As glossy, digital, full color perfection becomes the norm on brochures and other printed matter, the photocopier has become more of an artistic medium than a simple reproduction system. Jakob Johnsen’s collages and image manipulations are sublimely composed and pull on dark, thought-provoking subject matter.
“In my paintings I use the violence and romantic sadness of the natural landscape to provoke a sense of fragility and melancholic instability beneath the surface of the image. I like to use a variety of images that are beautiful and sad with natural elements that can also be seen to parallel the worst parts of our human animalistic behaviors.” -Sarah Emerson
There is a sense in Sarah’s work of sadness and impending doom that i really enjoy.
I have to admit, while the spectacle of animatronics is impressive, what struck me most about this video is the concept that the “perfect woman” not only exists, but can be created by a pair of two men….as a robot. Her purpose is for pleasing “every man, who could not find the perfect woman,” so she can “love them, understand them, while taking care of the housework.” Excuse me, but was this mindless, speechless robot-woman with unseeing plasticine-glazed eyes and pleasant vocal recognition (when spoken to) voice time warped from a futuristic 50’s, where men believed a dream woman should not actually have an opinion, but be extremely competent at massage and cooking delicious meals? Is this some kind of weird bogus Bill ‘n’ Ted time warp? (At least this robot won’t need to be medicated with speed to complete her tasks.)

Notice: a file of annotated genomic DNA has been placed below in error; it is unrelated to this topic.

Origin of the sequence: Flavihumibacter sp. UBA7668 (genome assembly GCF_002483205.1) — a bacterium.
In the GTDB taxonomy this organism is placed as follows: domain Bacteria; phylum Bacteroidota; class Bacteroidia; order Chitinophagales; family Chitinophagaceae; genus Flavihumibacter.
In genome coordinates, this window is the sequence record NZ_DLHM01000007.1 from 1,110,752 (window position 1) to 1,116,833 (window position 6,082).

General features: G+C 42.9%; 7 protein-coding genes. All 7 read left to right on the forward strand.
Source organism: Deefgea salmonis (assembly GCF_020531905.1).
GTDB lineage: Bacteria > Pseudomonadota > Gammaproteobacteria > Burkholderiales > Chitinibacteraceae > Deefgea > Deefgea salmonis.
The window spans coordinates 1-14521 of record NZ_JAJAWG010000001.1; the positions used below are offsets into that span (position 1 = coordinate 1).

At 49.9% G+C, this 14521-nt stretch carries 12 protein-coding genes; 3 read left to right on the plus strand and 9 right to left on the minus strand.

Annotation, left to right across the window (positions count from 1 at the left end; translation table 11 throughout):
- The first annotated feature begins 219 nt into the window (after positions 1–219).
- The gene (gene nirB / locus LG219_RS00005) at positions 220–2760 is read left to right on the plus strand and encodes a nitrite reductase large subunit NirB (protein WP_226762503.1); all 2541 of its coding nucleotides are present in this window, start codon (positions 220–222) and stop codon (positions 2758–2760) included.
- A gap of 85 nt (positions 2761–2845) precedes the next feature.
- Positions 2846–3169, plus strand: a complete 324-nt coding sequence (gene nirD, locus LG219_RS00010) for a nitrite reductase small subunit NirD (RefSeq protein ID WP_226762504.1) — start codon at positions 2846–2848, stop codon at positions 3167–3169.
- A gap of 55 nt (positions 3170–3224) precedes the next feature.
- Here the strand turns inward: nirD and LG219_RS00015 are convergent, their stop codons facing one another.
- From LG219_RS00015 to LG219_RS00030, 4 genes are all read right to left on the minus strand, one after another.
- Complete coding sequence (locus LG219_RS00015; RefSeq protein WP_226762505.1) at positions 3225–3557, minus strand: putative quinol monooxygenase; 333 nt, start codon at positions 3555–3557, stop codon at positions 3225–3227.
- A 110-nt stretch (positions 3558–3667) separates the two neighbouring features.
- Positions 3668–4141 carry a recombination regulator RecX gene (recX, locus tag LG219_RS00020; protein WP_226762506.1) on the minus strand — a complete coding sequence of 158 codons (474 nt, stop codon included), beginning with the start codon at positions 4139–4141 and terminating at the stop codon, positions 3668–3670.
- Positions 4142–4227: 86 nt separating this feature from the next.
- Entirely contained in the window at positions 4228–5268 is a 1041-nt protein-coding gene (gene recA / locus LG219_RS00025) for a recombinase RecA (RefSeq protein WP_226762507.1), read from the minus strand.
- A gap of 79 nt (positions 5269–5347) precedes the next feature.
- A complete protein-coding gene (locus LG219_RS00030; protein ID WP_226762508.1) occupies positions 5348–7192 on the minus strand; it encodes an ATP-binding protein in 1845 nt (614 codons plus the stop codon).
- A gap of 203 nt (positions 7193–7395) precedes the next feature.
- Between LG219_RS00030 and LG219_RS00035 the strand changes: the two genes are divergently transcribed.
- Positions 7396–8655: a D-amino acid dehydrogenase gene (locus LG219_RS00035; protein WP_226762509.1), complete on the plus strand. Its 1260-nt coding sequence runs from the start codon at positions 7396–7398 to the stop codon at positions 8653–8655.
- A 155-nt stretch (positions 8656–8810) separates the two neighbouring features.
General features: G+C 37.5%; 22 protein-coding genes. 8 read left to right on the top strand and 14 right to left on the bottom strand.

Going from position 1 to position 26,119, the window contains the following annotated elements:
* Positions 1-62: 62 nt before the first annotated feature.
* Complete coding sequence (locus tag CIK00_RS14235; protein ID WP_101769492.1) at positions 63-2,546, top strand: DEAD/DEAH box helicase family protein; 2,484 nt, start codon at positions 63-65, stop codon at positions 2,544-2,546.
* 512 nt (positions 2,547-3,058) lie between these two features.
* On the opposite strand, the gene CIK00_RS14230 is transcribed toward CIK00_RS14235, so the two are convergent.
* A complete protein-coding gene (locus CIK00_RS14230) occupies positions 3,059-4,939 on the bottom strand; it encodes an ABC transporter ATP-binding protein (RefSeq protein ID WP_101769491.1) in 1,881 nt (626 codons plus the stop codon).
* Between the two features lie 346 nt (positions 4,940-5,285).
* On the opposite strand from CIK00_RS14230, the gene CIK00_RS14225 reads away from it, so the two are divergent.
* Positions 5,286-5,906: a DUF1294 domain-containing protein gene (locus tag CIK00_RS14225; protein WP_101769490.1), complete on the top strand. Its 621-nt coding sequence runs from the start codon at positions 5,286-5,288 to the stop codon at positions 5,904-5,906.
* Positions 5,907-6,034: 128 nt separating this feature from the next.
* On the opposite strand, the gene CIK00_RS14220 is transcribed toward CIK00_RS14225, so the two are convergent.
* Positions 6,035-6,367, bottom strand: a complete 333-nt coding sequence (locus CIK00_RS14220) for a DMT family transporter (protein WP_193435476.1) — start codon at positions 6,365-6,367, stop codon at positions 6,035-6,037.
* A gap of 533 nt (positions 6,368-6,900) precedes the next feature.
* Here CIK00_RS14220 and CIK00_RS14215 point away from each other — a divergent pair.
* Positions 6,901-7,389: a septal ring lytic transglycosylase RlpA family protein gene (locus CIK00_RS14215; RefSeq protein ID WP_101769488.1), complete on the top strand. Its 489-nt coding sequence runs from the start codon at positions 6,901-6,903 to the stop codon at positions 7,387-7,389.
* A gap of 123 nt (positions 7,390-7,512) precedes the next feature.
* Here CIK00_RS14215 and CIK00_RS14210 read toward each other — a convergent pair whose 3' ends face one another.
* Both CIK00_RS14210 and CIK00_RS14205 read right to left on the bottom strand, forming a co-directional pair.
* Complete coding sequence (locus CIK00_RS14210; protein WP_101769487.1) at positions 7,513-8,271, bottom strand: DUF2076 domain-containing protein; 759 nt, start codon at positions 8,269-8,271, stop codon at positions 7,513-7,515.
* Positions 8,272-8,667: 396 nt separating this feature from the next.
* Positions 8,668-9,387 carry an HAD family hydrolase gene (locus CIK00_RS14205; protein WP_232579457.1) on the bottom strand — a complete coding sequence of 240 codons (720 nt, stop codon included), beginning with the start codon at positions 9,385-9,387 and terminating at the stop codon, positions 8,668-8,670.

Sarah Bowman is a photographer based in Nanaimo, Canada, whose passion for portraiture and surrealist imagery has blossomed into this darkly beautiful series, entitled Maiden of Ravens. Made in collaboration with model/visionary Annalise Silverwolf, these images present a romantic, alternative world, wherein an ethereal goddess-figure stalks through the trees and underbrush. With sticks and grasses adorning her head and her forearms covered with what appears to be gauntlets of blood, she melds beautifully with the ominous environment, invoking the spirit of ravens — those beautiful and dark carrion birds that symbolize both life and death. The model’s pale skin and dark red dress add further to the series’ grimly alluring atmosphere. Sarah has done an excellent job accentuating the green and red tones, which highlight the ghostly and rain-wet beauty of Vancouver Island’s forests and swamps.